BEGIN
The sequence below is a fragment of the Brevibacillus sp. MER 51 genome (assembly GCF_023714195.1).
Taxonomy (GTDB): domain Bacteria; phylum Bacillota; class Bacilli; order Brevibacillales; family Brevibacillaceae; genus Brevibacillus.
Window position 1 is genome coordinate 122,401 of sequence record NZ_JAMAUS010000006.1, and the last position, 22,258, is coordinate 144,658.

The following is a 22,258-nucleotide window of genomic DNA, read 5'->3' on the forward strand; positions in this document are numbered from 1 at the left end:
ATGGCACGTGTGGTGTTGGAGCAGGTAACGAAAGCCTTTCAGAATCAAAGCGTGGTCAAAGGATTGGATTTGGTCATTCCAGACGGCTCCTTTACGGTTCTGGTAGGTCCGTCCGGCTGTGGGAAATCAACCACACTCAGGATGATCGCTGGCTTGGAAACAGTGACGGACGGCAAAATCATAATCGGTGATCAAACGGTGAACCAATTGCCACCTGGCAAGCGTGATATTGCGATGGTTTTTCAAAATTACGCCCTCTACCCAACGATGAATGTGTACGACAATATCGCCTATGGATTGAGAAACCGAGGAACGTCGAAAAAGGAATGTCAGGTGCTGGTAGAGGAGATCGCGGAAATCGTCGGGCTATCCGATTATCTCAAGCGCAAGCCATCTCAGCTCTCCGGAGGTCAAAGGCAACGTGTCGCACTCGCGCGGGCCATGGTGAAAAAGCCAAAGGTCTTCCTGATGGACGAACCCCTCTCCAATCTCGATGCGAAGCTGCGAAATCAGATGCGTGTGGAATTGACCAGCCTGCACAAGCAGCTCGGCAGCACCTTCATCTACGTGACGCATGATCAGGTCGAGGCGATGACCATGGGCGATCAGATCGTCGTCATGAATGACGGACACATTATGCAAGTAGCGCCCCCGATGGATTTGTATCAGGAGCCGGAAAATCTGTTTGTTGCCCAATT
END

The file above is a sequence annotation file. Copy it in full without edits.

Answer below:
The sequence below is a fragment of the Brevibacillus sp. MER 51 genome (assembly GCF_023714195.1).
Taxonomy (GTDB): domain Bacteria; phylum Bacillota; class Bacilli; order Brevibacillales; family Brevibacillaceae; genus Brevibacillus.
Window position 1 is genome coordinate 122,401 of sequence record NZ_JAMAUS010000006.1, and the last position, 22,258, is coordinate 144,658.

The following is a 22,258-nucleotide window of genomic DNA, read 5'->3' on the forward strand; positions in this document are numbered from 1 at the left end:
ATGGCACGTGTGGTGTTGGAGCAGGTAACGAAAGCCTTTCAGAATCAAAGCGTGGTCAAAGGATTGGATTTGGTCATTCCAGACGGCTCCTTTACGGTTCTGGTAGGTCCGTCCGGCTGTGGGAAATCAACCACACTCAGGATGATCGCTGGCTTGGAAACAGTGACGGACGGCAAAATCATAATCGGTGATCAAACGGTGAACCAATTGCCACCTGGCAAGCGTGATATTGCGATGGTTTTTCAAAATTACGCCCTCTACCCAACGATGAATGTGTACGACAATATCGCCTATGGATTGAGAAACCGAGGAACGTCGAAAAAGGAATGTCAGGTGCTGGTAGAGGAGATCGCGGAAATCGTCGGGCTATCCGATTATCTCAAGCGCAAGCCATCTCAGCTCTCCGGAGGTCAAAGGCAACGTGTCGCACTCGCGCGGGCCATGGTGAAAAAGCCAAAGGTCTTCCTGATGGACGAACCCCTCTCCAATCTCGATGCGAAGCTGCGAAATCAGATGCGTGTGGAATTGACCAGCCTGCACAAGCAGCTCGGCAGCACCTTCATCTACGTGACGCATGATCAGGTCGAGGCGATGACCATGGGCGATCAGATCGTCGTCATGAATGACGGACACATTATGCAAGTAGCGCCCCCGATGGATTTGTATCAGGAGCCGGAAAATCTGTTTGTTGCCCAATT